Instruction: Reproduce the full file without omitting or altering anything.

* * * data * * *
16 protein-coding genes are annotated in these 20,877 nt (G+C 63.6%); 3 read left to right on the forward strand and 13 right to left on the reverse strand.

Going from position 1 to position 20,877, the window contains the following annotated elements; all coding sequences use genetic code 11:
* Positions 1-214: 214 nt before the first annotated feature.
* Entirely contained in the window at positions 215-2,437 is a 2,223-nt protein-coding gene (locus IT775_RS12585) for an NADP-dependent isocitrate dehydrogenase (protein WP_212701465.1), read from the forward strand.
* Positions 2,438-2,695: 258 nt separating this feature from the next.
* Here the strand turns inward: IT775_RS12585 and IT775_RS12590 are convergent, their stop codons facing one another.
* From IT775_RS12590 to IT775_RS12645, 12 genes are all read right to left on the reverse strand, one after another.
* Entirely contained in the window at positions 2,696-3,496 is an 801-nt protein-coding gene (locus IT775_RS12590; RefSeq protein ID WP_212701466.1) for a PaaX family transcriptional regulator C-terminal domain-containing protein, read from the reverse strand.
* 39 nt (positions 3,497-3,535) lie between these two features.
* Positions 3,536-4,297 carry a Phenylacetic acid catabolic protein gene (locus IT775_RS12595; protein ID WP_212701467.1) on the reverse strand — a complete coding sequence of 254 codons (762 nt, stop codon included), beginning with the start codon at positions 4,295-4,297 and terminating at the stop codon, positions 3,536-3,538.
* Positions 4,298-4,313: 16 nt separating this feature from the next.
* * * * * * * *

16 protein-coding genes are annotated in these 20,877 nt (G+C 63.6%); 3 read left to right on the forward strand and 13 right to left on the reverse strand.

Going from position 1 to position 20,877, the window contains the following annotated elements; all coding sequences use genetic code 11:
* Positions 1-214: 214 nt before the first annotated feature.
* Entirely contained in the window at positions 215-2,437 is a 2,223-nt protein-coding gene (locus IT775_RS12585) for an NADP-dependent isocitrate dehydrogenase (protein WP_212701465.1), read from the forward strand.
* Positions 2,438-2,695: 258 nt separating this feature from the next.
* Here the strand turns inward: IT775_RS12585 and IT775_RS12590 are convergent, their stop codons facing one another.
* From IT775_RS12590 to IT775_RS12645, 12 genes are all read right to left on the reverse strand, one after another.
* Entirely contained in the window at positions 2,696-3,496 is an 801-nt protein-coding gene (locus IT775_RS12590; RefSeq protein ID WP_212701466.1) for a PaaX family transcriptional regulator C-terminal domain-containing protein, read from the reverse strand.
* 39 nt (positions 3,497-3,535) lie between these two features.
* Positions 3,536-4,297 carry a Phenylacetic acid catabolic protein gene (locus IT775_RS12595; protein ID WP_212701467.1) on the reverse strand — a complete coding sequence of 254 codons (762 nt, stop codon included), beginning with the start codon at positions 4,295-4,297 and terminating at the stop codon, positions 3,536-3,538.
* Positions 4,298-4,313: 16 nt separating this feature from the next.